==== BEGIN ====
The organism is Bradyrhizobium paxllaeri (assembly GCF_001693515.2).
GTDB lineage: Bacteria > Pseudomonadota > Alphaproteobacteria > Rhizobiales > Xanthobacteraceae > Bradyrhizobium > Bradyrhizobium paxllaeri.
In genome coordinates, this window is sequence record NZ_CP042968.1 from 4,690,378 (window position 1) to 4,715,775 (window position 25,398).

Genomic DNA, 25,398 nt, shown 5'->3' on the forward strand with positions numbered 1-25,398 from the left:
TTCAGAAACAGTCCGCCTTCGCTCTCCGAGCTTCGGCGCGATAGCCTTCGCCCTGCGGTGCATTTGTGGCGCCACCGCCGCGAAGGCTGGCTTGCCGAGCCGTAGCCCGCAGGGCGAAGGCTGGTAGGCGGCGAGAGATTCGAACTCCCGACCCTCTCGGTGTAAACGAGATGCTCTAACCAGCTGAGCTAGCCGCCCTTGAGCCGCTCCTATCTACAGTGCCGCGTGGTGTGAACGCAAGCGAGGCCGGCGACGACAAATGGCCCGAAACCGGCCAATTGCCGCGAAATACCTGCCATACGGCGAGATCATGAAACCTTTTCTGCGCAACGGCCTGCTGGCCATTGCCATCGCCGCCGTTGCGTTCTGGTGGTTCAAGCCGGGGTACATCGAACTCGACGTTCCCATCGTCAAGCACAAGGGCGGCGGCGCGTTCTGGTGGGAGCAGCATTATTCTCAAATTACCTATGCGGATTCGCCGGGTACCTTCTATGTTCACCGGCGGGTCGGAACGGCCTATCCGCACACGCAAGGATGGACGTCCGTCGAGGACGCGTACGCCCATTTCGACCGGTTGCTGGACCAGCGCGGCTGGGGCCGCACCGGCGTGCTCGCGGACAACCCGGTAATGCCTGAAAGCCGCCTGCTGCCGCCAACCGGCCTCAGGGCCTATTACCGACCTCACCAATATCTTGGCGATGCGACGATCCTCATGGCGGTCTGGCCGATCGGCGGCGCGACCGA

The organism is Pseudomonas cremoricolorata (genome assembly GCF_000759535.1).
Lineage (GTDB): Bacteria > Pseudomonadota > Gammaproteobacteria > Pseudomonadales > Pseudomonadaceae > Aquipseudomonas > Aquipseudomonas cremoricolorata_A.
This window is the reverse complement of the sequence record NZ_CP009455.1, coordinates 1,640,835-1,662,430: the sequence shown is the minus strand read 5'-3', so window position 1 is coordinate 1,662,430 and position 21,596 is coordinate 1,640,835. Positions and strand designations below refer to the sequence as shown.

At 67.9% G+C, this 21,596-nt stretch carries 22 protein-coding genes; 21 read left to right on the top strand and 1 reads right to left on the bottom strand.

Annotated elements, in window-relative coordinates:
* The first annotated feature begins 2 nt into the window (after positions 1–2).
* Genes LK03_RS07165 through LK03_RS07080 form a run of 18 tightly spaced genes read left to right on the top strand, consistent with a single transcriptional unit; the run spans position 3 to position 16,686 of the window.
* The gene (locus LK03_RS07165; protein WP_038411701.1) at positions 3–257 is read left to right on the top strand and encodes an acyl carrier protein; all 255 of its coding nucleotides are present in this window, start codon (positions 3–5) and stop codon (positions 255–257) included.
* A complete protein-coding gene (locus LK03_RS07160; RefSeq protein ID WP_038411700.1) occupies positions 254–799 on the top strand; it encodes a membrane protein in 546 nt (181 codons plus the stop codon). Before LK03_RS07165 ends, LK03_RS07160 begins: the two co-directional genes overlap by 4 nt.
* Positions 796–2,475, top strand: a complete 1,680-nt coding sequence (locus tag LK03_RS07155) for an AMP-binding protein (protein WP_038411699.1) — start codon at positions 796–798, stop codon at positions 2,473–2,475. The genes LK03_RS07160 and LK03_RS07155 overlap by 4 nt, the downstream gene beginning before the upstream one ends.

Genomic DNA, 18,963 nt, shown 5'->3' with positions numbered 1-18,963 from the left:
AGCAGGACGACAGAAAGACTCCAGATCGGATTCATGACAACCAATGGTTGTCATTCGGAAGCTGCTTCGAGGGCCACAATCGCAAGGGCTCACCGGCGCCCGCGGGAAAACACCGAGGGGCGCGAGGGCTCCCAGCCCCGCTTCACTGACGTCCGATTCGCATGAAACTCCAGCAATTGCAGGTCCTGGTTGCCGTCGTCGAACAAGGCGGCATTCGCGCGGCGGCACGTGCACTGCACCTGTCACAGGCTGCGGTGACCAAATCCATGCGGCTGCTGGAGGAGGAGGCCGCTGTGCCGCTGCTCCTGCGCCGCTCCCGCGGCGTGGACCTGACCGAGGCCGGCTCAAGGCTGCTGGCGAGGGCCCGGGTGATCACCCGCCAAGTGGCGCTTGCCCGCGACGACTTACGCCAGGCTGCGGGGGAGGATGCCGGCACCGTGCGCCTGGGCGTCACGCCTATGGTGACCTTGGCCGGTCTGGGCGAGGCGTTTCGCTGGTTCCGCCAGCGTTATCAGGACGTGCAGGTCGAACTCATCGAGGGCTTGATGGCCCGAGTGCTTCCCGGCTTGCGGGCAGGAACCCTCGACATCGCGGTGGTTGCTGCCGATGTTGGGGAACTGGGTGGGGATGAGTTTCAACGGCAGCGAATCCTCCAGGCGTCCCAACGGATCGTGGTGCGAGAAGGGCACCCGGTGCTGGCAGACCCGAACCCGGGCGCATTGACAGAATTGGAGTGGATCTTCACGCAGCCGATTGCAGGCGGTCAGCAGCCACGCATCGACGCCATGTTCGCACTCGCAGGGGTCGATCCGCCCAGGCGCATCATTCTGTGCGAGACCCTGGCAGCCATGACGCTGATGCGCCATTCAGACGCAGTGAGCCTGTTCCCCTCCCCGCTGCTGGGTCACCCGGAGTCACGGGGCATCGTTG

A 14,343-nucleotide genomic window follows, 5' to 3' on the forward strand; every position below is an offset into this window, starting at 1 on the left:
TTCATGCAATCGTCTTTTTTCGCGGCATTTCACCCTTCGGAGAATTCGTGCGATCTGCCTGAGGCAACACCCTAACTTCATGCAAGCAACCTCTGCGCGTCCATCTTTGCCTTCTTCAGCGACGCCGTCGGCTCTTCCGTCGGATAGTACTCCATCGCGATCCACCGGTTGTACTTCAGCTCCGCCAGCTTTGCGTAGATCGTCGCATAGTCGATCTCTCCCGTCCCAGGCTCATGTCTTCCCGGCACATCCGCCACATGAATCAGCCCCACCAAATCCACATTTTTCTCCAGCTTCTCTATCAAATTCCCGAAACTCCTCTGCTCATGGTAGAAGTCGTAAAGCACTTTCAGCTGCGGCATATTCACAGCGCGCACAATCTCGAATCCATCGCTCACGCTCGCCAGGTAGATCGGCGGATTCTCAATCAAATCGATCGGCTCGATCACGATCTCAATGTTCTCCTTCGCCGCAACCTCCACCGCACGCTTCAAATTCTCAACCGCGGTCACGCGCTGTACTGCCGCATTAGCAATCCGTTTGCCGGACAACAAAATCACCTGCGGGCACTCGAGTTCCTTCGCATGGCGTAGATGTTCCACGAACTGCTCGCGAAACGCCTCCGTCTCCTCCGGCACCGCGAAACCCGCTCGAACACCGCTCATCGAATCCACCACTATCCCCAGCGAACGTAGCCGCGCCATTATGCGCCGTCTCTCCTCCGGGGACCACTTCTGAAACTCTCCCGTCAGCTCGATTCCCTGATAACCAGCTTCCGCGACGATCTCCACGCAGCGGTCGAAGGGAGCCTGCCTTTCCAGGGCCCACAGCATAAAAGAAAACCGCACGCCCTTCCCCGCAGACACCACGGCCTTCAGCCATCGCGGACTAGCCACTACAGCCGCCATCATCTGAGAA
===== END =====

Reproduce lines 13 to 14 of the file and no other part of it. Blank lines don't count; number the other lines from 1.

* The gene (locus LK03_RS07165; protein WP_038411701.1) at positions 3–257 is read left to right on the top strand and encodes an acyl carrier protein; all 255 of its coding nucleotides are present in this window, start codon (positions 3–5) and stop codon (positions 255–257) included.
* A complete protein-coding gene (locus LK03_RS07160; RefSeq protein ID WP_038411700.1) occupies positions 254–799 on the top strand; it encodes a membrane protein in 546 nt (181 codons plus the stop codon). Before LK03_RS07165 ends, LK03_RS07160 begins: the two co-directional genes overlap by 4 nt.